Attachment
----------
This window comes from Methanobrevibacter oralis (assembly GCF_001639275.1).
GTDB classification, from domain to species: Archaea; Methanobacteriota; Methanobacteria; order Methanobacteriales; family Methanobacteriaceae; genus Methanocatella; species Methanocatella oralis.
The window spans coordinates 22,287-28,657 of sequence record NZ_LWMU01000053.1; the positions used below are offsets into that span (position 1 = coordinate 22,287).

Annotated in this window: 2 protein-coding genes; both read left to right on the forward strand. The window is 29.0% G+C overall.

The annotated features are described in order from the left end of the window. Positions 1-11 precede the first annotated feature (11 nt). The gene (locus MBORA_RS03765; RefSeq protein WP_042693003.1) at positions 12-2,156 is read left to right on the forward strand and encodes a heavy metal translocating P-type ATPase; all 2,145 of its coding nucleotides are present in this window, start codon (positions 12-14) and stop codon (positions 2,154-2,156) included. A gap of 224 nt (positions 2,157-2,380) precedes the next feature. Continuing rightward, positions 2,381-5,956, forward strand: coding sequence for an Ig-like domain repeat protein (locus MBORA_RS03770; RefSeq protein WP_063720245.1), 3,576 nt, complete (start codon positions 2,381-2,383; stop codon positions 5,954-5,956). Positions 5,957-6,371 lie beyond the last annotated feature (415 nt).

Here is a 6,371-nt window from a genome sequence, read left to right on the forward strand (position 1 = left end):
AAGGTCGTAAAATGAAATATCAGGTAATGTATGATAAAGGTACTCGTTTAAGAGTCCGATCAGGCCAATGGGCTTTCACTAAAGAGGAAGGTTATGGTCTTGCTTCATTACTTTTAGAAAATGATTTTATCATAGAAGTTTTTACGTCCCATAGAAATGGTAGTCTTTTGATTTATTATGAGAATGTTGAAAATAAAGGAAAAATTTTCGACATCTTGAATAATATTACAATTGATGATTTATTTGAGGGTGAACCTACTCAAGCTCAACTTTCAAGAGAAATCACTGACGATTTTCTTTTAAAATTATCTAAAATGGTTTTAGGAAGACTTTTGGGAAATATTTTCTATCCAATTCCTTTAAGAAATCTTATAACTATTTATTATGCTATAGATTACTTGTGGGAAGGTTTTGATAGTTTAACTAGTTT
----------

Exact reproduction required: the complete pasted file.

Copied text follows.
This window comes from Methanobrevibacter oralis (assembly GCF_001639275.1).
GTDB classification, from domain to species: Archaea; Methanobacteriota; Methanobacteria; order Methanobacteriales; family Methanobacteriaceae; genus Methanocatella; species Methanocatella oralis.
The window spans coordinates 22,287-28,657 of sequence record NZ_LWMU01000053.1; the positions used below are offsets into that span (position 1 = coordinate 22,287).

Annotated in this window: 2 protein-coding genes; both read left to right on the forward strand. The window is 29.0% G+C overall.

The annotated features are described in order from the left end of the window. Positions 1-11 precede the first annotated feature (11 nt). The gene (locus MBORA_RS03765; RefSeq protein WP_042693003.1) at positions 12-2,156 is read left to right on the forward strand and encodes a heavy metal translocating P-type ATPase; all 2,145 of its coding nucleotides are present in this window, start codon (positions 12-14) and stop codon (positions 2,154-2,156) included. A gap of 224 nt (positions 2,157-2,380) precedes the next feature. Continuing rightward, positions 2,381-5,956, forward strand: coding sequence for an Ig-like domain repeat protein (locus MBORA_RS03770; RefSeq protein WP_063720245.1), 3,576 nt, complete (start codon positions 2,381-2,383; stop codon positions 5,954-5,956). Positions 5,957-6,371 lie beyond the last annotated feature (415 nt).

Here is a 6,371-nt window from a genome sequence, read left to right on the forward strand (position 1 = left end):
AAGGTCGTAAAATGAAATATCAGGTAATGTATGATAAAGGTACTCGTTTAAGAGTCCGATCAGGCCAATGGGCTTTCACTAAAGAGGAAGGTTATGGTCTTGCTTCATTACTTTTAGAAAATGATTTTATCATAGAAGTTTTTACGTCCCATAGAAATGGTAGTCTTTTGATTTATTATGAGAATGTTGAAAATAAAGGAAAAATTTTCGACATCTTGAATAATATTACAATTGATGATTTATTTGAGGGTGAACCTACTCAAGCTCAACTTTCAAGAGAAATCACTGACGATTTTCTTTTAAAATTATCTAAAATGGTTTTAGGAAGACTTTTGGGAAATATTTTCTATCCAATTCCTTTAAGAAATCTTATAACTATTTATTATGCTATAGATTACTTGTGGGAAGGTTTTGATAGTTTAACTAGTTT